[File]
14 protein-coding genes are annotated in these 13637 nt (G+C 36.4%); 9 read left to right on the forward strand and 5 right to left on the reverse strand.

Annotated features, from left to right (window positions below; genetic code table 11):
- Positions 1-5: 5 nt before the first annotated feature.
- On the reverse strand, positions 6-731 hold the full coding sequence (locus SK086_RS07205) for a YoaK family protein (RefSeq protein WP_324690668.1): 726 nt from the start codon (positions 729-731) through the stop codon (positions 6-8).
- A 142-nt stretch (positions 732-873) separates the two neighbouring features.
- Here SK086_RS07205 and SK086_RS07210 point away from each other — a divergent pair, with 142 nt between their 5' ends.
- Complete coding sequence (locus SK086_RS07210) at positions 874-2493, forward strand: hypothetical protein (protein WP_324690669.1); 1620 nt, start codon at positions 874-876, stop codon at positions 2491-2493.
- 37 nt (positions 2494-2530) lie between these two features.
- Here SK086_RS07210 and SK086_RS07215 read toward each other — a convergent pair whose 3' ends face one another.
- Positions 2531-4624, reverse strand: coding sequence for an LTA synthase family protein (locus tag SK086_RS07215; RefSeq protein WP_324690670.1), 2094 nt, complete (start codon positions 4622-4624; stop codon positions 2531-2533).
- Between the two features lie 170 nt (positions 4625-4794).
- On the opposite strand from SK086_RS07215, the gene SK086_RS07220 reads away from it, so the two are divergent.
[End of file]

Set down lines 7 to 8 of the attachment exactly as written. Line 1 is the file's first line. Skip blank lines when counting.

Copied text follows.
- Complete coding sequence (locus SK086_RS07210) at positions 874-2493, forward strand: hypothetical protein (protein WP_324690669.1); 1620 nt, start codon at positions 874-876, stop codon at positions 2491-2493.
- 37 nt (positions 2494-2530) lie between these two features.